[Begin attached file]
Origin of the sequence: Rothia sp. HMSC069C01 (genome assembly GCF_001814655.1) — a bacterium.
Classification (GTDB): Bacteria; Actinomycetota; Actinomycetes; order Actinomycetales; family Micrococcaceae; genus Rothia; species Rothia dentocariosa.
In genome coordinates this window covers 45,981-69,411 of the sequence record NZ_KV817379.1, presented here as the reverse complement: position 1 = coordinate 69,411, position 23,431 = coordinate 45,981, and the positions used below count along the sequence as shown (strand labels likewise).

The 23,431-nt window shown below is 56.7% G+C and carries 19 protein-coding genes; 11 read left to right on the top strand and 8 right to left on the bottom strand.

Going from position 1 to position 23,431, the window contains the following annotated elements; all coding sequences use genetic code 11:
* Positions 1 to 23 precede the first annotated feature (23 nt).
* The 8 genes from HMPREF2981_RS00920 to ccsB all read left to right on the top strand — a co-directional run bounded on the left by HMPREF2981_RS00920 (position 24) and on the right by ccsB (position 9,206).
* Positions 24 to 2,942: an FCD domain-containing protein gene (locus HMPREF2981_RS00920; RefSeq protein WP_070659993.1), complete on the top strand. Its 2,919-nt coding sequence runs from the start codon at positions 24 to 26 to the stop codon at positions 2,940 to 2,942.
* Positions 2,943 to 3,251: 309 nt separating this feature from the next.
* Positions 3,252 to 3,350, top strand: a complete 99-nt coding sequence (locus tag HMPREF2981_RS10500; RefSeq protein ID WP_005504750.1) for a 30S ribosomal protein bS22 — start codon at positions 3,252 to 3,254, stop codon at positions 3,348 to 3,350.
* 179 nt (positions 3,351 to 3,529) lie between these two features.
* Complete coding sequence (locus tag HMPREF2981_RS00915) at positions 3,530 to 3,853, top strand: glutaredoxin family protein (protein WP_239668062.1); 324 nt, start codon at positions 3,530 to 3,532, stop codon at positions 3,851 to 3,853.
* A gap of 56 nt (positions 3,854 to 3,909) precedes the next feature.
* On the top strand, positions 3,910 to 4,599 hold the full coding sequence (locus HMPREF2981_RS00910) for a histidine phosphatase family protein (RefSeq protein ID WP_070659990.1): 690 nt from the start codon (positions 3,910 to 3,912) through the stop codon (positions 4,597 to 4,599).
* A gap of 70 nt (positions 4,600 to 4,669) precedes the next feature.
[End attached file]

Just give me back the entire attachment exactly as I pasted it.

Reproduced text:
Origin of the sequence: Rothia sp. HMSC069C01 (genome assembly GCF_001814655.1) — a bacterium.
Classification (GTDB): Bacteria; Actinomycetota; Actinomycetes; order Actinomycetales; family Micrococcaceae; genus Rothia; species Rothia dentocariosa.
In genome coordinates this window covers 45,981-69,411 of the sequence record NZ_KV817379.1, presented here as the reverse complement: position 1 = coordinate 69,411, position 23,431 = coordinate 45,981, and the positions used below count along the sequence as shown (strand labels likewise).

The 23,431-nt window shown below is 56.7% G+C and carries 19 protein-coding genes; 11 read left to right on the top strand and 8 right to left on the bottom strand.

Going from position 1 to position 23,431, the window contains the following annotated elements; all coding sequences use genetic code 11:
* Positions 1 to 23 precede the first annotated feature (23 nt).
* The 8 genes from HMPREF2981_RS00920 to ccsB all read left to right on the top strand — a co-directional run bounded on the left by HMPREF2981_RS00920 (position 24) and on the right by ccsB (position 9,206).
* Positions 24 to 2,942: an FCD domain-containing protein gene (locus HMPREF2981_RS00920; RefSeq protein WP_070659993.1), complete on the top strand. Its 2,919-nt coding sequence runs from the start codon at positions 24 to 26 to the stop codon at positions 2,940 to 2,942.
* Positions 2,943 to 3,251: 309 nt separating this feature from the next.
* Positions 3,252 to 3,350, top strand: a complete 99-nt coding sequence (locus tag HMPREF2981_RS10500; RefSeq protein ID WP_005504750.1) for a 30S ribosomal protein bS22 — start codon at positions 3,252 to 3,254, stop codon at positions 3,348 to 3,350.
* 179 nt (positions 3,351 to 3,529) lie between these two features.
* Complete coding sequence (locus tag HMPREF2981_RS00915) at positions 3,530 to 3,853, top strand: glutaredoxin family protein (protein WP_239668062.1); 324 nt, start codon at positions 3,530 to 3,532, stop codon at positions 3,851 to 3,853.
* A gap of 56 nt (positions 3,854 to 3,909) precedes the next feature.
* On the top strand, positions 3,910 to 4,599 hold the full coding sequence (locus HMPREF2981_RS00910) for a histidine phosphatase family protein (RefSeq protein ID WP_070659990.1): 690 nt from the start codon (positions 3,910 to 3,912) through the stop codon (positions 4,597 to 4,599).
* A gap of 70 nt (positions 4,600 to 4,669) precedes the next feature.